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10HP 3phase 415V for £120.

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Retired

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Hi,

I was delighted to read Bob's (9fingers) thread covering “Use of induction motors in the home workshop”. This is the best write up on the subject I've seen and top marks to Bob for sharing it as it is most informative and highly useful.

use-of-induction-motors-in-the-home-workshop-updated-iss2-t35143.html

I hope my story of how I added 3 phase 415V at 10HP into my garage might be of use as many members would like to install 3 phase but are put off by the high costs involved. Just after installing my system a guy in Wales contacted me for advice as he wanted to install 3 phase into his two farmhouses to run heat pumps; he needed around 30HP. The local electricity supply company quoted him over £17,000 to run the 3 phase in.

Having just installed my own 3 phase I suggested he go the transformer route but he decided to go the rotary converter route instead and all went quiet for a while; I then received an email from him once again asking for advice; he had built and installed the rotary converter which was working well but the family couldn't sleep at night because of the amount of noise it was making. Had he gone the transformer route the transformer would be virtually silent. I suggested he build a remote stone building to match his farmhouses and install the converter running a power cable to the farmhouses; I've not heard from him since but wish him the best of luck.

As a member of The British Vintage Wireless Society I submitted the story and had it Published so rather than start over I'll simply add the original story as below. I must stress that I am not trained in electrics and what I know I've picked up over the years but I found installing my 3 phase to be quite straightforward but for anyone with doubts please don't consider trying it as it can be highly dangerous and could prove lethal.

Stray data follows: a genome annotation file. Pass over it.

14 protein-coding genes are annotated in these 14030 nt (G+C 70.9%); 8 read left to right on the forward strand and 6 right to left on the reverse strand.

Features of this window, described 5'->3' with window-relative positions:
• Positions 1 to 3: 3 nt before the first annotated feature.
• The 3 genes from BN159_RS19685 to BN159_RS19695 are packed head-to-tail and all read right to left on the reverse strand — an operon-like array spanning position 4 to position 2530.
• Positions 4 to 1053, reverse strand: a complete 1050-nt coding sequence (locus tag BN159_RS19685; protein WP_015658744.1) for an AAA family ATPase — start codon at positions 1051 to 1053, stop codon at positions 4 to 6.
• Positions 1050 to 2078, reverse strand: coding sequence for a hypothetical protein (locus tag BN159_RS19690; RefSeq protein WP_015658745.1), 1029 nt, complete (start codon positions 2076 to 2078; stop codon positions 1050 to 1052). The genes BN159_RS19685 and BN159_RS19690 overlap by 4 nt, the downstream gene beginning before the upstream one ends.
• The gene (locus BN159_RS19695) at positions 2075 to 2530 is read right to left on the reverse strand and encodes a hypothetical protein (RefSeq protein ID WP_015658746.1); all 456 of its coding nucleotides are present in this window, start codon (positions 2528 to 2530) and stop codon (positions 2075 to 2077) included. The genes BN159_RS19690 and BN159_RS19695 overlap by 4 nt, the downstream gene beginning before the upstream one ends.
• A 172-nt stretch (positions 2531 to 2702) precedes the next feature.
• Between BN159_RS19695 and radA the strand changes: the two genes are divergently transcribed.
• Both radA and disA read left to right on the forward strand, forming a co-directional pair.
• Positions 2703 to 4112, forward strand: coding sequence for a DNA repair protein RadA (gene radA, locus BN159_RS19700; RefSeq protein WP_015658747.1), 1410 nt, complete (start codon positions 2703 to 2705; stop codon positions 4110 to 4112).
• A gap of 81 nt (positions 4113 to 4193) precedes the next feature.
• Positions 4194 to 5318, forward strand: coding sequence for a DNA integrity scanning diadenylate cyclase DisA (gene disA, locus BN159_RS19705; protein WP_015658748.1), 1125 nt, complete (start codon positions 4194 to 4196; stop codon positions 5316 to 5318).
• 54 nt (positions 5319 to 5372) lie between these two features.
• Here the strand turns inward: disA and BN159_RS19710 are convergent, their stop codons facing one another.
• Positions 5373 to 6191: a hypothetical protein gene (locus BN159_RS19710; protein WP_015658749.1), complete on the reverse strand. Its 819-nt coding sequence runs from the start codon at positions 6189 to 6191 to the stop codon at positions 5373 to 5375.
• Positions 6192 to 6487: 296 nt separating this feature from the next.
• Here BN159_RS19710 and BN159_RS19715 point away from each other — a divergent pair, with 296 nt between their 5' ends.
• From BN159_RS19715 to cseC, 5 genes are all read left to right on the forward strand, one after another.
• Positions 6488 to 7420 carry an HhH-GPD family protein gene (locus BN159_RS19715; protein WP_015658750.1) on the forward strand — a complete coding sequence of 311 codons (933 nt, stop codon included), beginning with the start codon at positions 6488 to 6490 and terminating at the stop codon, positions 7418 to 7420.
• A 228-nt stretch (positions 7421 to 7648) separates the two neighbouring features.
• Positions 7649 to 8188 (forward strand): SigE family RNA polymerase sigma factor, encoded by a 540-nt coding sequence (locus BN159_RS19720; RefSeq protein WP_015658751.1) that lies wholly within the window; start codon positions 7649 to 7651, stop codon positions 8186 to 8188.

Being fed up of bumping into machinery in my garage I decided to remedy the situation just before Christmas 2008 by selling four of my large industrial machines together with my Transwave 7.5KW 3 phase 415V static converter. I was sorry to part with all this gear but the space would be more useful.

I still retained my dust extractor and my lovely wife Bronwyn bought me a huge Startrite Volant 24” band-saw for Christmas both these on 415V. My initial intention was to power these directly from the UK 240V supply using start and run capacitors; I have previous experience of this as I converted my Startrite combination woodworker about ten years ago. To run on three phase 240V is easy enough but requires the motors to be reconnected in “Delta” by doing this the machines run but on reduced power and are unbalanced giving similar performance to using a static converter.
On 6th. December 2008 whilst browsing eBay I came across three DVD’s for sale from a company called “Unique3phase” and these looked excellent value with a running time of six hours. The disc’s covered all aspects of installing high voltage 3 phase at little cost which immediately appealed to me; I viewed the sample video clips and ordered the disc’s paying by PayPal. A week or so later the discs arrived and I couldn’t believe how good they were; they covered rotary, stator and transformer methods together with how to make a welder. I was amazed at how simple it all was. I ran the discs on TV taking a few notes then visited a number of contacts where I obtained a scrap 5.5KW motor to act as a donor giving me the laminations (stator) which would be the core of my new transformer. I stripped the motor and split the casing removing the stator; I then had a bit of a struggle removing the windings but ended up with a good clean set of bare laminations. At this point I thought that I would be smart and wound on the primary as one coil using the entire stator in similar style to a “Toroid”.  I felt very proud at achieving this with so little difficulty until I plugged it into the mains and promptly tripped the 30A breaker?